Re: RARA-AVIS: you're HOW old?

From: Mario Taboada (
Date: 05 Jan 2000

Before discovering the hardboiled genre in my late teens I was a voracious reader of general fiction. The highlights of those years were Robert Louis Stevenson, Chesterton, J. B. Priestley, and P.G. Wodehouse -- and E.B. WHite's classic collection, _One Man's Meat_. All of these are still favorites. They showed me that you could write brilliant stuff about any topic whatsoever, that the stuff was in the writing, not on the topic, and that there were definitely different levels of achievement in literature (and I hadn't yet met Cervantes, Faulkner, Borges, Calvino, and so on!).

The first hardboiled book I ever read was Chandler's now out-of-print collection of "cannibalized stories",
_Killer in the Rain_. This completely bowled me over, and it also spoiled _Farewell My Lovely_ for me since the original stories are better, or at least I thought so then. Around the same time, I got a copy of Howard Browne's _The Taste of Ashes_, another great discovery and lifelong favorite. I quickly went and got all the Chandlers and stumbled upon Hammett in some blurb or other. That was the next discovery. I haven't stopped since...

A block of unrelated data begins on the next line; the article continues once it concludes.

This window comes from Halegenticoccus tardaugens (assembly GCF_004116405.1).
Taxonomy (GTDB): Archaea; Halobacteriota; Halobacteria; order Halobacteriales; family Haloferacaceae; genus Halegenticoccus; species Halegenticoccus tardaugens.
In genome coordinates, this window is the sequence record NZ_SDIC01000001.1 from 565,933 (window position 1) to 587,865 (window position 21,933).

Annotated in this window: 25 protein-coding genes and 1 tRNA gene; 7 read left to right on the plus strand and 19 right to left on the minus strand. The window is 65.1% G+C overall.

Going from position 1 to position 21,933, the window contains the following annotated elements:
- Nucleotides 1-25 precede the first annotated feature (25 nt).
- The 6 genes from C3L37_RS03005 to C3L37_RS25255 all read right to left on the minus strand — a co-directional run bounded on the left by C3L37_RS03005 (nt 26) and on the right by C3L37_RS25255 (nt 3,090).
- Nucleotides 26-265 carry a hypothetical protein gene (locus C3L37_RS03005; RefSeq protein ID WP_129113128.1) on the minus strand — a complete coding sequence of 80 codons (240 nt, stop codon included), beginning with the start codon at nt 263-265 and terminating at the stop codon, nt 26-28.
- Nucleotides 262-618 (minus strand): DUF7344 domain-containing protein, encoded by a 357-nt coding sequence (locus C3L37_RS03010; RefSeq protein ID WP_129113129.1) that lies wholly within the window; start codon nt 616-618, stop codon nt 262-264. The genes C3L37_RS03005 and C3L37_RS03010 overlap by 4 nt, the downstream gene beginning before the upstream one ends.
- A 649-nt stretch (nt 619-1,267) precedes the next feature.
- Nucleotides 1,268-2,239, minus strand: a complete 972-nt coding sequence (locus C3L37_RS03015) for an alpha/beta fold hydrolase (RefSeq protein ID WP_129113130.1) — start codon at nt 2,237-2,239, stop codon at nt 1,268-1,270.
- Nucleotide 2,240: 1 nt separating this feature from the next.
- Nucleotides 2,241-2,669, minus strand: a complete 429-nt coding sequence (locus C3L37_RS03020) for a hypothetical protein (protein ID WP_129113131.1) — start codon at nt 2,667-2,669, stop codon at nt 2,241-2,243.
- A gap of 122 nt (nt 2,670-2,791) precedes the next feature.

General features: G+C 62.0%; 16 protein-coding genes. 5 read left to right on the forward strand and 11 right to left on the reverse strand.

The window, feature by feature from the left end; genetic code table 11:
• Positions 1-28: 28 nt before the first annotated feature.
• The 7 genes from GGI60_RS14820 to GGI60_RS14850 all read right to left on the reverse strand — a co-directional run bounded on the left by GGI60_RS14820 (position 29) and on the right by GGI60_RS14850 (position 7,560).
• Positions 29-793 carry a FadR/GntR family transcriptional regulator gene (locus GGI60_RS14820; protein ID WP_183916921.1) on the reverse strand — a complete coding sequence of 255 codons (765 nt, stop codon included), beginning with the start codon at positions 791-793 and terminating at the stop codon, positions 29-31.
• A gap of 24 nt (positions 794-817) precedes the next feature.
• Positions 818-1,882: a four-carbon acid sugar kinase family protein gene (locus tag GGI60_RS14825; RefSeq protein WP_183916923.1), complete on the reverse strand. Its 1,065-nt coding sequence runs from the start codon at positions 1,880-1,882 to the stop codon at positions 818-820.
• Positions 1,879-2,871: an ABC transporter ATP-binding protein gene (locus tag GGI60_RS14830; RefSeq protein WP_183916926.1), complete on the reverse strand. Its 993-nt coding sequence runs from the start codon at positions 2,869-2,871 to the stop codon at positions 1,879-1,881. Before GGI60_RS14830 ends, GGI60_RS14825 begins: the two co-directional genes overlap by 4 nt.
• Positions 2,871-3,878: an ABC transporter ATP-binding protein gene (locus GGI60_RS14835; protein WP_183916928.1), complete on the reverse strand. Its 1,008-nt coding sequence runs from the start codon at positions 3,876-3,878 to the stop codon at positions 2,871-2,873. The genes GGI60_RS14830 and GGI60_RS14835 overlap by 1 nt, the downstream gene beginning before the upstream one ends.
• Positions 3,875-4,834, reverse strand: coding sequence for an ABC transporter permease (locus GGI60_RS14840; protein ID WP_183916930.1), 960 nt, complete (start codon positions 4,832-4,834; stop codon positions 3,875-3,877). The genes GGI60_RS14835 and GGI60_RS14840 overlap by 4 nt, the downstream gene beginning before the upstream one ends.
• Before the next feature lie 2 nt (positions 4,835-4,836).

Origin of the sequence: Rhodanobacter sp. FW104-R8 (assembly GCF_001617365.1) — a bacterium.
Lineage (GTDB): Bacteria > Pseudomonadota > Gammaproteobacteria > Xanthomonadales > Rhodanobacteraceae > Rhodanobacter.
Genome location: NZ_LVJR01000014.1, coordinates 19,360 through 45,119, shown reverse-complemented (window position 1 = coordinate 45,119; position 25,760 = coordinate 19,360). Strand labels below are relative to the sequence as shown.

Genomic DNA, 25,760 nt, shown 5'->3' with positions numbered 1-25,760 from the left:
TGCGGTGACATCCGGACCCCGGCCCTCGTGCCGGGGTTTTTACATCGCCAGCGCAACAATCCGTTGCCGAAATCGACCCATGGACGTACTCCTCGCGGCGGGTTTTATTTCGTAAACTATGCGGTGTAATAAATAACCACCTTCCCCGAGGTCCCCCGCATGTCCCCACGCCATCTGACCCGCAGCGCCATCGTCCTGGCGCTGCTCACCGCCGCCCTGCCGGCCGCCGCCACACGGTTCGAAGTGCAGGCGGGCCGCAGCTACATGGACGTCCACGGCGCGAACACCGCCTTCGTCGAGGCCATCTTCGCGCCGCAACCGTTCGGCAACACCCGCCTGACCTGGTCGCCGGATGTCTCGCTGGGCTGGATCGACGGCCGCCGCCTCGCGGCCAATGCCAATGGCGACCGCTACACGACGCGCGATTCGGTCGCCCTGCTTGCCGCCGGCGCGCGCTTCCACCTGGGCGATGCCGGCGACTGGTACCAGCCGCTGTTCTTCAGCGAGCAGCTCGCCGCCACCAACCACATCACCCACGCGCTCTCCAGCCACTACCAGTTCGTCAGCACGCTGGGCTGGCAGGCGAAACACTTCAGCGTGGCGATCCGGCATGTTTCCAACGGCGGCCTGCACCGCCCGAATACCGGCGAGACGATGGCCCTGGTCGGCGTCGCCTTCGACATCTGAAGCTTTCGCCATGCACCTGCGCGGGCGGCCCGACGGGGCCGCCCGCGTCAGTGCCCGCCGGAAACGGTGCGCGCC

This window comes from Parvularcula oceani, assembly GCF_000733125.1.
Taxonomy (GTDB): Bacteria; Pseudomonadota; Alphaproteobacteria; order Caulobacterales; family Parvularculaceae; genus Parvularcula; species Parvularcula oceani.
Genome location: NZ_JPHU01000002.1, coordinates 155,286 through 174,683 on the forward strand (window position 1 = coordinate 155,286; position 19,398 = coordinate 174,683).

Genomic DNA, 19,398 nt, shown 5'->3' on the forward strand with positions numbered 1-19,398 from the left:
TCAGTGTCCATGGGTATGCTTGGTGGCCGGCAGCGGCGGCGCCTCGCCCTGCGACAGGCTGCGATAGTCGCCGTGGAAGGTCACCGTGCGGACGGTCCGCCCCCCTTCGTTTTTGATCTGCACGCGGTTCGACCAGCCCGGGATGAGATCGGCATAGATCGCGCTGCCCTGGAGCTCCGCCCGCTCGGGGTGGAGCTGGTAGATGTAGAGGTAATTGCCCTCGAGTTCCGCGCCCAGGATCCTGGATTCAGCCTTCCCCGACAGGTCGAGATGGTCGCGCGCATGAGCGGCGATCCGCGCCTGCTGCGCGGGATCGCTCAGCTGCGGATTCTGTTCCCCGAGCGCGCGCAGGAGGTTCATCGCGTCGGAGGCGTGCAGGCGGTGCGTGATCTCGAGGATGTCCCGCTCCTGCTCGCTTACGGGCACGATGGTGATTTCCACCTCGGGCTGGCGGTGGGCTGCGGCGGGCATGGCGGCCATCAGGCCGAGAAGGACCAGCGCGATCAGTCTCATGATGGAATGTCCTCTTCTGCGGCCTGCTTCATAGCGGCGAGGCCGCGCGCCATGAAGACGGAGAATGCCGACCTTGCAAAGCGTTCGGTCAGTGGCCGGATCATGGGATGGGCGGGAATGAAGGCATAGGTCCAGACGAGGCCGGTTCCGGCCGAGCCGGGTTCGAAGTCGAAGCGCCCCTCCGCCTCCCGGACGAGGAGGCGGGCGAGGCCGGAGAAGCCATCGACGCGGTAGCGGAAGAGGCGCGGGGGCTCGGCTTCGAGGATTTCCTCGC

Recent discoveries: Pelecanos, Kent Harrington, Billie Sue Mosiman, Kent Anderson.

Some guys I discovered waaaay too late: William Campbell Gault, Richard Prather, Peter Rabe, David Goodis and Cornell Woolrich.

Regards to all, gray and otherwise. When accused of being an old man, Cervantes said that he didn't write with his great hairs but with his wisdom, which got better, not worse, with age.


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